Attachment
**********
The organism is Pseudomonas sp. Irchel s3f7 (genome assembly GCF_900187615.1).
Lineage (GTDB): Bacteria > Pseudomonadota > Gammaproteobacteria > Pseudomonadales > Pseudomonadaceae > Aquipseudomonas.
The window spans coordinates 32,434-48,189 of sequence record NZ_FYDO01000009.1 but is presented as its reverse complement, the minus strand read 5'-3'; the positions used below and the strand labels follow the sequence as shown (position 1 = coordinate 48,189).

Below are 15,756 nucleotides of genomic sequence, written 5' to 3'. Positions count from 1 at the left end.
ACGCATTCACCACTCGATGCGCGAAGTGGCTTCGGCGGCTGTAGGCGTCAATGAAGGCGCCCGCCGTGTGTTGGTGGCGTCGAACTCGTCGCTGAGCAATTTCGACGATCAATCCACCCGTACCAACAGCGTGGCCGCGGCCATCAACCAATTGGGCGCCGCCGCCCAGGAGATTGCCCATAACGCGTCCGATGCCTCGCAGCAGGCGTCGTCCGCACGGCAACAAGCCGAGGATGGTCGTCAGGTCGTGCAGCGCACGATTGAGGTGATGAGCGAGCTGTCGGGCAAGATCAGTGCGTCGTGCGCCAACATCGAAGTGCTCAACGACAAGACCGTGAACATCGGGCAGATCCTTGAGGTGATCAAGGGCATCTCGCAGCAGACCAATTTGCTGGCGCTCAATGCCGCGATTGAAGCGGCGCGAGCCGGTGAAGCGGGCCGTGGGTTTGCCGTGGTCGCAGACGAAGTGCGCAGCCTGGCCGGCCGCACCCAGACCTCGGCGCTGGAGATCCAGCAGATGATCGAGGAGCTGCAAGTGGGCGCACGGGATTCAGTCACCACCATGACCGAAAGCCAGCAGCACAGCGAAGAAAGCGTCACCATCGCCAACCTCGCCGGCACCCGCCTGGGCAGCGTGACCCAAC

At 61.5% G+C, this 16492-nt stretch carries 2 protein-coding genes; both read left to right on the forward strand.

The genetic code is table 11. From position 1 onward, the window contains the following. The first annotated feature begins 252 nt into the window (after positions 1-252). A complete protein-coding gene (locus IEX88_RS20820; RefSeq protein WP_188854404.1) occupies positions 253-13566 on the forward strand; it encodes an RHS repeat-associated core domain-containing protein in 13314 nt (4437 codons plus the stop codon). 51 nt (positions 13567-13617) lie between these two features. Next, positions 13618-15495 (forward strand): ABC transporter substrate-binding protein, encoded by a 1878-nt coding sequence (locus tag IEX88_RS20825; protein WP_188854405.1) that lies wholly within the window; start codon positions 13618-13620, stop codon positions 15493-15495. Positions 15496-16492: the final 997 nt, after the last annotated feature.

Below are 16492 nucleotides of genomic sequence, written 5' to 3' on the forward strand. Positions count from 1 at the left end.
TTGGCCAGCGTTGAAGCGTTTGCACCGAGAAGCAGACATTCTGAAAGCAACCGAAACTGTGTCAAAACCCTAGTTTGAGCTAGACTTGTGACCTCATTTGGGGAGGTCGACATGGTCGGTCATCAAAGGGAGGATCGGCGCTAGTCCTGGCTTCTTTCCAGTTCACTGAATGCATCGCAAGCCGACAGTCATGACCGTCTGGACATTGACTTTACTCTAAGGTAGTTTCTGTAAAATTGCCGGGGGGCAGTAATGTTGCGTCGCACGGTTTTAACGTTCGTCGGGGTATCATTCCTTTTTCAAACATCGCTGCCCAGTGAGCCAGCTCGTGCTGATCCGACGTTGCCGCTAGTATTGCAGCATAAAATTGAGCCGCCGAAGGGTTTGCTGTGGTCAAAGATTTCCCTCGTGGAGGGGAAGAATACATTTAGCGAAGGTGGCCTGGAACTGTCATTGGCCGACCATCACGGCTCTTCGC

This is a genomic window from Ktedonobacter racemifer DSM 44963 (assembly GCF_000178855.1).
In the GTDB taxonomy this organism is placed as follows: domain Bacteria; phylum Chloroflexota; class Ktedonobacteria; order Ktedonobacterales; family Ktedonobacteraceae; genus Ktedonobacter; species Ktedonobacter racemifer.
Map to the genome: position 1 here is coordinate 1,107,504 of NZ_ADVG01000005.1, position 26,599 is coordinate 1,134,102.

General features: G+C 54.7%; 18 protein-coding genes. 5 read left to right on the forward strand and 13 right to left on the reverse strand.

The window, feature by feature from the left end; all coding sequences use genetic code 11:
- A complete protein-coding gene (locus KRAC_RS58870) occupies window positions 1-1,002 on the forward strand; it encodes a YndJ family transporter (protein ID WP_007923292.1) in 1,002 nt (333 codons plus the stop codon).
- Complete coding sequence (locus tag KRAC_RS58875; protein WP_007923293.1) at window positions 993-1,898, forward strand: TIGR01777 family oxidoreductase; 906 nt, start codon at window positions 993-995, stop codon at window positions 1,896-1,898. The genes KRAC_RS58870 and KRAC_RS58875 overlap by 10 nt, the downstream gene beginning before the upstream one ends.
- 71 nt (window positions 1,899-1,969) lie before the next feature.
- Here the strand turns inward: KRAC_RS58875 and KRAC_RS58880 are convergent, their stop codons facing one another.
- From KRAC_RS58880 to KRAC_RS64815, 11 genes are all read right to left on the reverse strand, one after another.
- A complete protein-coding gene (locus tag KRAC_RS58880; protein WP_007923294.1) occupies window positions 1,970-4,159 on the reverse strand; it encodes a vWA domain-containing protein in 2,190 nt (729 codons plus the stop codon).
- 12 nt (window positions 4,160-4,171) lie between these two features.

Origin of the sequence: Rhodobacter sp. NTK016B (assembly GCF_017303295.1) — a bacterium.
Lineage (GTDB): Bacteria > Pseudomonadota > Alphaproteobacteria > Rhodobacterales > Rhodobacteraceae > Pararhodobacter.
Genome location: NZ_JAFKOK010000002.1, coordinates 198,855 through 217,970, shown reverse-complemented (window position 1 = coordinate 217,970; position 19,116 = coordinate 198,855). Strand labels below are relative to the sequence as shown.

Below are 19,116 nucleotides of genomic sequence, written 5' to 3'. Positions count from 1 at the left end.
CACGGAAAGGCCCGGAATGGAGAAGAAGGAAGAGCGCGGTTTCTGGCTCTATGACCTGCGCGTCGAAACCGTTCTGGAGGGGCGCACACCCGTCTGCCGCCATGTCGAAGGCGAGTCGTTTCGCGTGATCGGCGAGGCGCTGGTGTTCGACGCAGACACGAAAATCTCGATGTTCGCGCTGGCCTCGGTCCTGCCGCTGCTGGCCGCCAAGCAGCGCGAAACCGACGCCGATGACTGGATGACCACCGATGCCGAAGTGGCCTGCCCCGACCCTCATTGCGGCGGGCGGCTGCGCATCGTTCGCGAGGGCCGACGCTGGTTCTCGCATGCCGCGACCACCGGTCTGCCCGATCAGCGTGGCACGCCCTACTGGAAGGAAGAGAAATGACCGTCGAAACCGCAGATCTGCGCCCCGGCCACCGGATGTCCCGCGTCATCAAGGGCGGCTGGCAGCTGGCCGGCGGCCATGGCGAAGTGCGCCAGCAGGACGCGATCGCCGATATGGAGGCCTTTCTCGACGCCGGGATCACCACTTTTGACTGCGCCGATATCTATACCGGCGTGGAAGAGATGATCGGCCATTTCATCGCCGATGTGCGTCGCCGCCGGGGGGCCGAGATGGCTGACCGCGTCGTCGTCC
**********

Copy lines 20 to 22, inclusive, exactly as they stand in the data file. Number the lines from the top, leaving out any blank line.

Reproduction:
- A complete protein-coding gene (locus tag KRAC_RS58880; protein WP_007923294.1) occupies window positions 1,970-4,159 on the reverse strand; it encodes a vWA domain-containing protein in 2,190 nt (729 codons plus the stop codon).
- 12 nt (window positions 4,160-4,171) lie between these two features.

Origin of the sequence: Rhodobacter sp. NTK016B (assembly GCF_017303295.1) — a bacterium.